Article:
You Say Goodbye, and I Say Hello: Millennials, Boomers and the Beatles
Succession planning has never been more complicated, or more important. For a good long while, a scary picture was painted for us, featuring a sort of rapture, or mass exodus of the Boomers. One day we were going to wake up and they would all be retired. Things haven’t exactly gone as predicted. Boomers are sticking around for longer, and many leaders have adopted the “let it be” mind frame.
Although it might depend where you get your information, the majority of folks are claiming that the human life span is continually getting longer. This has several implications for the landscape of our workforce. From 1900 to 2000, there has been an average life span increase of 30 years. While elongated life spans are nothing new, this trend is continuing, and therefore has to continually be accounted for.
While Boomers are projected to have longer lives, they are also far less healthy than even one generation before them. The general consensus is that Boomers are those men and women born between 1946 and 1964. This generation, on their long and winding road, has proven to be more likely to suffer from high cholesterol, high blood pressure, diabetes and obesity than those generations before them.
When we consider that humans are now living longer and less healthy lives, this has serious implications for healthcare costs, succession planning, pensions, retirement and the emerging workforce. Many Boomers are continuing to work for financial reasons, while others are simply not ready to retire yet. Whatever reason they are pushing back retirement for, it is effecting the next generation in a big way.
Do you want to know a secret? Millennials are the largest group of workers to enter (or try to enter) the workforce since the Boomers hit the scene. The fact that Boomers are staying in the workforce longer, coupled with the recent recession, has forced Millennials to participate in the workforce in a very different way than ever before.
The economic uncertainty that met this generation as they tried to penetrate the workforce made for a totally different experience. Contracted, freelance and part-time work has quickly become the norm for Millennial workers. In a MarketPlace.org article, Rachel Bailey, a working millennial, describes her experience much in the same way that others in her generation can relate to: “It feels like my whole career is just this patchwork quilt of different jobs,” she says.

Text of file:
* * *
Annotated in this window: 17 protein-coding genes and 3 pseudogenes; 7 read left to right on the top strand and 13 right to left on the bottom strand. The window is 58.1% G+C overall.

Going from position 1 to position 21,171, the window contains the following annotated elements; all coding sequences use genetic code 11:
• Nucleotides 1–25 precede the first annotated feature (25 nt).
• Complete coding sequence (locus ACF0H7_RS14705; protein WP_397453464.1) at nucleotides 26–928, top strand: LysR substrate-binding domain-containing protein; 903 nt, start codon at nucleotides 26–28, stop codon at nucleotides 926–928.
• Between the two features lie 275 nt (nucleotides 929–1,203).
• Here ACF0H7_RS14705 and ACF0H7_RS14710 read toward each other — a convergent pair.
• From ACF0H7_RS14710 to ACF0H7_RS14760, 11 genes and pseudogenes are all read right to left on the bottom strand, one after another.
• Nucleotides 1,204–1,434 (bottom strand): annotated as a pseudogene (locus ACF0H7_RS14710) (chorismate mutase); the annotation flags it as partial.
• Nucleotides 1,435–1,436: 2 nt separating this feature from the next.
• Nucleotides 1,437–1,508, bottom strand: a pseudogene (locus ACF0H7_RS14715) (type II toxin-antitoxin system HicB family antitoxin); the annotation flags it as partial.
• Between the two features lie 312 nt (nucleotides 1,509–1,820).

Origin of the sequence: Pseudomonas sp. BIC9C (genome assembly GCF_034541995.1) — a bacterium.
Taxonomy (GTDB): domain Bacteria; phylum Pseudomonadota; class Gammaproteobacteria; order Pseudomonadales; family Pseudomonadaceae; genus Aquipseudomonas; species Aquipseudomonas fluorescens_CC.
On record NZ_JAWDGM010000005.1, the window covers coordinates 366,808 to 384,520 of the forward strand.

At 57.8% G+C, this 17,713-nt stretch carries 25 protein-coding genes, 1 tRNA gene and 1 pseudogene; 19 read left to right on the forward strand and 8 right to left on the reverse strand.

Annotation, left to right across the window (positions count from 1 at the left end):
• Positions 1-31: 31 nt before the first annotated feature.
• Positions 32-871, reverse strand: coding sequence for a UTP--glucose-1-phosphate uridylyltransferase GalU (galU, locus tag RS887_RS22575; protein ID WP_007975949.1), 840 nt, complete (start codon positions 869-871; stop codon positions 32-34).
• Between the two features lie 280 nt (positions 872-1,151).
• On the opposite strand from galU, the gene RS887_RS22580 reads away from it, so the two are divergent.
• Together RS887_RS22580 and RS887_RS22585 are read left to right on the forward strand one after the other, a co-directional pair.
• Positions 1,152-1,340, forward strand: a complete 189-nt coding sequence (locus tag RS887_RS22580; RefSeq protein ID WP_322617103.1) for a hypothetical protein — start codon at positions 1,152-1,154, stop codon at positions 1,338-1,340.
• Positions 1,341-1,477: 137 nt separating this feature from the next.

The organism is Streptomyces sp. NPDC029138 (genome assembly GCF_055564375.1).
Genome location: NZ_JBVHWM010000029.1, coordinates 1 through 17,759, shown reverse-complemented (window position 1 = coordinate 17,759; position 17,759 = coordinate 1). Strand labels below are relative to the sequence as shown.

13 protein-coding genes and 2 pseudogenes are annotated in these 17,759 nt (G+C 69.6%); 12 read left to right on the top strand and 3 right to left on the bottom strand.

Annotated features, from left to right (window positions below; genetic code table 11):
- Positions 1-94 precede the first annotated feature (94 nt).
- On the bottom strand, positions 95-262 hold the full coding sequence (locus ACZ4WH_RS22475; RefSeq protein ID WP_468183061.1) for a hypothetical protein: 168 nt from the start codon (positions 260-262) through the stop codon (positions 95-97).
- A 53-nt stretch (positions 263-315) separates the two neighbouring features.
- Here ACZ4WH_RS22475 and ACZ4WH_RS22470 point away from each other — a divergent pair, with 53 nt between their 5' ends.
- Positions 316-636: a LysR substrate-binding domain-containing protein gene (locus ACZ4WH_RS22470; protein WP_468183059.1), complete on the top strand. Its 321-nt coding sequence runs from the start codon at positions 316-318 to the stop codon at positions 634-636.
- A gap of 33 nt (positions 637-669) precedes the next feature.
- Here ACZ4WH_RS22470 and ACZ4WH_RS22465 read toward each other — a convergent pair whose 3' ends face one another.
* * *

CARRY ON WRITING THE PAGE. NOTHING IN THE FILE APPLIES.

While the unemployment numbers are consistently showing improvement, no one seems to be talking about the underemployment numbers. Much unlike those before them tasked with working eight days a week, this new generation is feeling the pain of being underemployed. Temp jobs, part-time work and one-time gigs do not make a career. While this workforce is emerging resilient and capable, they aren’t getting the stability and experience that those before them have enjoyed, and Millennials are going to carry that weight.
The “patchwork quilt of different jobs” hardly makes it sound like there will be many qualified candidates to choose from when the time actually does come. While Millennials have embraced their “free as a bird” work style, generations before them have had the opportunity to grow in a company and experience a position and organization for the long haul. It is these tenured workers that are in current leadership and executive positions.
This workforce landscape has caused a sort of cyclical relationship between employers and the emerging workforce. Millennials have learned to not depend on employers, and lean more toward the freedom and self-reliance of contracted or “gig” work. Gun-shy employers are reluctant to hire due to their experience in an uncertain economy, and the upcoming financial implications that having full-time workers on staff will mean.
As it relates to succession planning, it seems common sense to turn to Gen Y to fill those soon-to-be-open executive positions. However, due to the demographic reality of our situation, there simply won’t be enough of them.
So, while our fears about how the Boomer rapture will happen have subsided, it doesn’t mean that succession planning can be pushed to the side. Executives and leaders will eventually be leaving the workforce. Are you ready? Come together, start the dialogue and make a plan. I’ve got a feeling you’ll need one.
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